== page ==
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posted: 1/19/2013 5:30 AM

Real estate and rentals can complicate family matters

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Q. Mom left her house to my brother and me, a modest three-bedroom with no mortgage. My brother's son has been living there since before mom died, rent-free. He promised once his business was established he would buy my half. Meanwhile, he would pay the real estate taxes and send me deposit money to come off the price when he purchased. There was no legal contract, which was a huge mistake.

My nephew kept his end at first, sending me $10,500 in all, plus property taxes. But two years ago he abruptly stopped, and I found out he is delinquent on the taxes. My brother and I agree the house should be sold. Both of us could use the funds. However, neither has the heart to kick my nephew out. It has fallen on me to be the bad guy and I just cannot follow through.

I know he will continue to milk this until he is forced out. I tried going through counseling at my job for a reference to a legal mediator, but I ended up just crying to the counselor. This is a huge burden.

A. A written contract wouldn't have made much difference if your problems are emotional. The mystery here is why your nephew abruptly stopped depositing money and ignored the taxes. Have you asked him?

He isn't the one who's delinquent on those property taxes. As the owner, you are. Pay them right now, before they accumulate any more interest and penalties. Otherwise you could all lose the house with no benefit to anyone.

Then I'd suggest a pleasant, firm letter, preferably from your lawyer, explaining that you can no longer afford to keep the house. You'll be putting it on the market for X dollars next March, but before involving the expense of an agent, you'd like to give your nephew first refusal. He would, of course, get credit toward his down payment, $10,500 minus whatever went to bring the tax bills current. And if he is unwilling or unable to buy, you'll return the remainder of his deposit.

If he's having money problems, that last bit may sound attractive. This will, of course, require you to have cash available to give him when he moves out.

Let me know what happens; I'm interested.

Q. Several of us live in a mobile home park where we pay lot rent and don't own the property. We would like to sell our homes. To our astonishment, real estate brokers won't handle it. The only Realtor we could find is, to put it mildly, useless. She is just not interested and wants to charge us a fee well over what a regular Realtor would, since she holds all the cards.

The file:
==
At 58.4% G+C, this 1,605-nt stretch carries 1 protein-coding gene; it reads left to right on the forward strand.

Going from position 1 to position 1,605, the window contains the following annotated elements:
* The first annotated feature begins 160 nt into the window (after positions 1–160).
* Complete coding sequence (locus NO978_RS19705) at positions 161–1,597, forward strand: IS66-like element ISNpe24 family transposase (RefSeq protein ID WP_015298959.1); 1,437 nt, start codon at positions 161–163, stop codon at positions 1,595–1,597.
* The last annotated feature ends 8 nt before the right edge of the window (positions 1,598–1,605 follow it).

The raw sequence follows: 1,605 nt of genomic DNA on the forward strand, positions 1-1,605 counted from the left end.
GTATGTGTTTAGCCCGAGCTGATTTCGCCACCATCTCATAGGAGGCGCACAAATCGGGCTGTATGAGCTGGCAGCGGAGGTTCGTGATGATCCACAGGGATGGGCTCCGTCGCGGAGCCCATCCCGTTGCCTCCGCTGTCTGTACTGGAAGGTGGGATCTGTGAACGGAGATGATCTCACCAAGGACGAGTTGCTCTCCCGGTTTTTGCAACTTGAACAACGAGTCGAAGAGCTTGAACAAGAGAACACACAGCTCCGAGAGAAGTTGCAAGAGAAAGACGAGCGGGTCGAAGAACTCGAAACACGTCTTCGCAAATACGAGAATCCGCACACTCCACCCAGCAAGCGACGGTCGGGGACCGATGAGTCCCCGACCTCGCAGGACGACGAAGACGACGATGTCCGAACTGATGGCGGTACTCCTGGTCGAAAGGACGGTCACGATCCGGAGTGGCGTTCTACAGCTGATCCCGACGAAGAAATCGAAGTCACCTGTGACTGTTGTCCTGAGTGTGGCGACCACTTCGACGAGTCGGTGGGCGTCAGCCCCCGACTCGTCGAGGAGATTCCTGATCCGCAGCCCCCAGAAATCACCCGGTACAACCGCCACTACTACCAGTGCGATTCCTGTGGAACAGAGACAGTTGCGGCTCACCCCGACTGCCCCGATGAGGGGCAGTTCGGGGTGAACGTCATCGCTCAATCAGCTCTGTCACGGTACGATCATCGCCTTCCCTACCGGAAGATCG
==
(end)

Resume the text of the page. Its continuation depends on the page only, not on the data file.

Could you please help find someone who would be interested in dealing with us? We need someone to list our homes for sale and get that information out to the public. We do not want the responsibility of doing it ourselves.

A. The definition of real estate is "land and anything permanently attached to it." Your home is not real estate. It is personal property, like an automobile, which may explain why real estate brokers won't handle it.

Perhaps it's difficult to find buyers for mobile homes in your area, and prices may be moderate. That would explain why that one broker is asking a higher fee -- otherwise it wouldn't pay her to invest the time and effort.

Talk with the park's management company about the best way to sell. If they're not helpful, research the newspaper, Craigslist and the Internet to see who is marketing other mobile homes for sale.

Q. Urgent! We made an offer on a property we liked, subject to financing and home inspection. The bank's appraised value was significantly lower than what we had offered. The inspection was done today, and the roof and electrical need to be replaced among other things. We gave a $50,000 deposit.

Can we walk away with the argument of a low appraisal value and get our deposit back? If we renegotiate, how much would you advise us to pay?

A. If your contract says the deal is subject to a satisfactory inspection, and you don't find the inspection satisfactory, you shouldn't be bound and your deposit should be returned. Again, if the contract says it's subject to your obtaining a certain amount in a mortgage loan, and you tried but the lender refuses because of a low appraisal, you shouldn't be bound then either. If you have trouble, get to a lawyer promptly.

But if you renegotiate, keep in mind that the amount you can borrow on a mortgage will be limited by that appraisal or another one pretty much like it.

• Edith Lank will respond to questions sent to her at 240 Hemingway Drive, Rochester, N.Y. 14620 (include a stamped return envelope), or readers may email her through

2012, Creators Syndicate Inc.

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